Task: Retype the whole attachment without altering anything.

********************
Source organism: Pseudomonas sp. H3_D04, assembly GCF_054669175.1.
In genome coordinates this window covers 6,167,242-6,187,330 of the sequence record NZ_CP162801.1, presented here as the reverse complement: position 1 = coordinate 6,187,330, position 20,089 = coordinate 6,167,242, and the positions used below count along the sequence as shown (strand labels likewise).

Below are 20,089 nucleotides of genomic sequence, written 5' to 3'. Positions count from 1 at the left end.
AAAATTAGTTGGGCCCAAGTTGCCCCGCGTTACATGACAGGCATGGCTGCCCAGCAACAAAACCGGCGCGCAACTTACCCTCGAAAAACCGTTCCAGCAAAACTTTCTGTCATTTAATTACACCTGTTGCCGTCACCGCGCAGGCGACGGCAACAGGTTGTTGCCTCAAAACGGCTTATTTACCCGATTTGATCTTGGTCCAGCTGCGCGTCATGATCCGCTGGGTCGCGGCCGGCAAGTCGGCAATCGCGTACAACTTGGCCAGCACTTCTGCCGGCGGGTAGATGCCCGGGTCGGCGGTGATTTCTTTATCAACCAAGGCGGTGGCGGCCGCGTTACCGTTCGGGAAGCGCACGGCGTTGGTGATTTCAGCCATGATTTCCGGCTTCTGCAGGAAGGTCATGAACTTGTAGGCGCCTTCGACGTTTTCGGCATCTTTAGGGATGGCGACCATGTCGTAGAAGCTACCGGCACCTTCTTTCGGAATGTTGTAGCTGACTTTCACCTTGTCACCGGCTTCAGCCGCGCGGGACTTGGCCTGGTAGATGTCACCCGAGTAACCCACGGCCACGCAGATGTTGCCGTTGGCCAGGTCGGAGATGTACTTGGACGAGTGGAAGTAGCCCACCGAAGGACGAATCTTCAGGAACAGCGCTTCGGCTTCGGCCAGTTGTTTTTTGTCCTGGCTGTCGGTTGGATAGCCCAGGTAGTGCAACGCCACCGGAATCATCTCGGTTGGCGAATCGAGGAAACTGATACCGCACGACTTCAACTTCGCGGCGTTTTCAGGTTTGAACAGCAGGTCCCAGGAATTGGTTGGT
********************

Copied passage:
Source organism: Pseudomonas sp. H3_D04, assembly GCF_054669175.1.
In genome coordinates this window covers 6,167,242-6,187,330 of the sequence record NZ_CP162801.1, presented here as the reverse complement: position 1 = coordinate 6,187,330, position 20,089 = coordinate 6,167,242, and the positions used below count along the sequence as shown (strand labels likewise).

Below are 20,089 nucleotides of genomic sequence, written 5' to 3'. Positions count from 1 at the left end.
AAAATTAGTTGGGCCCAAGTTGCCCCGCGTTACATGACAGGCATGGCTGCCCAGCAACAAAACCGGCGCGCAACTTACCCTCGAAAAACCGTTCCAGCAAAACTTTCTGTCATTTAATTACACCTGTTGCCGTCACCGCGCAGGCGACGGCAACAGGTTGTTGCCTCAAAACGGCTTATTTACCCGATTTGATCTTGGTCCAGCTGCGCGTCATGATCCGCTGGGTCGCGGCCGGCAAGTCGGCAATCGCGTACAACTTGGCCAGCACTTCTGCCGGCGGGTAGATGCCCGGGTCGGCGGTGATTTCTTTATCAACCAAGGCGGTGGCGGCCGCGTTACCGTTCGGGAAGCGCACGGCGTTGGTGATTTCAGCCATGATTTCCGGCTTCTGCAGGAAGGTCATGAACTTGTAGGCGCCTTCGACGTTTTCGGCATCTTTAGGGATGGCGACCATGTCGTAGAAGCTACCGGCACCTTCTTTCGGAATGTTGTAGCTGACTTTCACCTTGTCACCGGCTTCAGCCGCGCGGGACTTGGCCTGGTAGATGTCACCCGAGTAACCCACGGCCACGCAGATGTTGCCGTTGGCCAGGTCGGAGATGTACTTGGACGAGTGGAAGTAGCCCACCGAAGGACGAATCTTCAGGAACAGCGCTTCGGCTTCGGCCAGTTGTTTTTTGTCCTGGCTGTCGGTTGGATAGCCCAGGTAGTGCAACGCCACCGGAATCATCTCGGTTGGCGAATCGAGGAAACTGATACCGCACGACTTCAACTTCGCGGCGTTTTCAGGTTTGAACAGCAGGTCCCAGGAATTGGTTGGT